Oprah's book club picks falling short

Sales of Oprah's 2010 Book Club picks, Charles Dickens's 'A Tale of Two Cities' and 'Great Expectations,' are falling short of the the 'Oprah effect.'

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    Penguin's two-book e-book version of Charles Dickens's 'A Tale of Two Cities' and 'Great Expectations' was ranked only #351 on Amazon's sales list Sunday.
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It was the best of times – Oprah Winfrey selecting two works by Charles Dickens for her book club.

It was the worst of times – sales of “A Tale of Two Cities” and “Great Expectations” are falling far short of “Oprah effect” expectations, according to media accounts.

The classic books are already widely owned, noted an Associated Press article, which might explain why they aren’t seeing the blockbuster sales of other Winfrey choices. Or, the article noted, another issue might have affected sales: Readers can get both books for free.

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“For the first time since the emergence of the Kindle and the explosion of the e-book market, Winfrey's choice was in the 'public domain,' " AP reporter Hillel Italie wrote. “The copyright on Dickens' books long expired, so they can be sold by anyone, at any price, in any format. The Penguin paperback is listed at $20, and an e-edition prepared by Penguin costs $7.99. But both novels are widely available for free, as Amazon made clear in a press statement on the day of Winfrey's announcement.“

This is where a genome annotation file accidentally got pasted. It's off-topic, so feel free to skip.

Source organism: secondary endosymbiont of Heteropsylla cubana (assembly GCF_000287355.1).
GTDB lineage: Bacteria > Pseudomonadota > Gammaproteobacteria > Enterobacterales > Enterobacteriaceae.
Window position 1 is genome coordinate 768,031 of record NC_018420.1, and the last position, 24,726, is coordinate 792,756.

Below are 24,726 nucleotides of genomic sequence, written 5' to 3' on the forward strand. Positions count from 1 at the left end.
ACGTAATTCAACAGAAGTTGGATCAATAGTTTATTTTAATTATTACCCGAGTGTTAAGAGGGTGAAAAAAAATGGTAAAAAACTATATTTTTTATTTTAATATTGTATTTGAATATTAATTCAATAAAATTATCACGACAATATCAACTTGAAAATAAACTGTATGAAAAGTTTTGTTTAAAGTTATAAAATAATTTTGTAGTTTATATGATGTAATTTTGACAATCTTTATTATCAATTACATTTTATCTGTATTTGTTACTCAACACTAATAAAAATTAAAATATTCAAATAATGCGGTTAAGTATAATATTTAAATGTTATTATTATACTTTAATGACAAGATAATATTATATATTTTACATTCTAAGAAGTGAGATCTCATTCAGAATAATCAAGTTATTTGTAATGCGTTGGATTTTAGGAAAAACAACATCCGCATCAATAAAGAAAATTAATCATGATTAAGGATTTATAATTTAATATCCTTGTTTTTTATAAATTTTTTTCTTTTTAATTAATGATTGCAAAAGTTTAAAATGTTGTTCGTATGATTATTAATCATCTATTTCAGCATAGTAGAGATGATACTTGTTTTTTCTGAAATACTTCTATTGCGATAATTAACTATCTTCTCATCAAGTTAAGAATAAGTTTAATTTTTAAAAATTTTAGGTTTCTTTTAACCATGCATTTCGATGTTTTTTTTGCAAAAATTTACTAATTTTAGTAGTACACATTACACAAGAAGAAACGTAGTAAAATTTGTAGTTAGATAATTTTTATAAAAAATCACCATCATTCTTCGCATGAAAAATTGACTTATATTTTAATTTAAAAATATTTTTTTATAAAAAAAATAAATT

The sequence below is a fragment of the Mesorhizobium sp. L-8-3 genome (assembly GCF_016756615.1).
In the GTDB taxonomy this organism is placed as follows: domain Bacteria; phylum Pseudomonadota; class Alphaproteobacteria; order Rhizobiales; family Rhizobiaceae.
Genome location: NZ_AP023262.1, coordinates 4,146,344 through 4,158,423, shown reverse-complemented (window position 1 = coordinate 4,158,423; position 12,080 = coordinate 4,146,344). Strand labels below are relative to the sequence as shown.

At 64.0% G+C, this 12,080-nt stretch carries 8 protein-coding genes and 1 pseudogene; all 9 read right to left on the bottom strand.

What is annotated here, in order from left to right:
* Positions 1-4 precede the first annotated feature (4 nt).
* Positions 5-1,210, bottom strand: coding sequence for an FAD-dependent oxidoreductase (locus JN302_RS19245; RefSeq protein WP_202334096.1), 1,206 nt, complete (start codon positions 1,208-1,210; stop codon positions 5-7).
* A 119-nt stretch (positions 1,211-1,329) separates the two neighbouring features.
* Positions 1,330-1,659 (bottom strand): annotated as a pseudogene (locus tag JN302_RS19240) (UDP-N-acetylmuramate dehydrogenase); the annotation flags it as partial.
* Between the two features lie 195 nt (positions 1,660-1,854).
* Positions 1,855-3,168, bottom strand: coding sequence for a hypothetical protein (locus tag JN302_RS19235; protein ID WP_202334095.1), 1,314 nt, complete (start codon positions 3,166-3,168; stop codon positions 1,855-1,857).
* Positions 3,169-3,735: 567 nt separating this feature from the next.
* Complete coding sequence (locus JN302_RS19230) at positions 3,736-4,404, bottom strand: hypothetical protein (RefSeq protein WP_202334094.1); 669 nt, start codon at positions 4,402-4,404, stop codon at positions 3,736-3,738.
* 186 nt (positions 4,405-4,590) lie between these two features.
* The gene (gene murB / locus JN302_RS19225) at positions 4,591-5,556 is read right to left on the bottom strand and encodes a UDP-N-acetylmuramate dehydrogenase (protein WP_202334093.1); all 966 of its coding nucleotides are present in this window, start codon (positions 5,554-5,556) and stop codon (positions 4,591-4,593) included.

The choices have also (as many Oprah picks do) come under some fire. The New Republic complained that Winfrey, who has not previously read the books, was wrongly selling them as a light holiday read and would bring little to the discussion. Oprah fans “must now scramble about to decipher Dickens’s obscure dialectical styling and his long-lost euphemisms—and the sad truth is that, with no real guidance, readers cannot grow into lovers of the canon,” the article said. The Atlantic reviewed that critique and piled on more, saying, “To treat serious literature as fun is an admirable way to get people reading Dickens, but if Oprah's teaching leaves thousands of readers misinformed or confused, is that really responsible?”

A number of commenters tweaked those assumptions, saying, for instance, that the books had not seemed so obscure and difficult when they first encountered them in middle school English class.

One wrote, “It seems kind of ironic we're talking about Dickens here...wasn't he kind of the original mass market writer? (Besides, you know, Shakespeare.) These are books that were written as entertainment for the masses.”

As far as sales go, Penguin's $7.99 e-book version of the two novels ranked only #351 on Amazon.com’s sales list of Kindle e-books Sunday night (the print copy ranked #237). But on Amazon’s list of free Kindle books, "A Tale of Two Cities" ranked #18, with a free copy of "Great Expectations" at #35.

Beating them both? The masses were seeking out yet another free Dickens book, unbothered by the lack of either celebrity endorsement or scholarly assistance: The seasonal classic “A Christmas Carol” ranked #6.

Rebekah Denn blogs at eatallaboutit.com.

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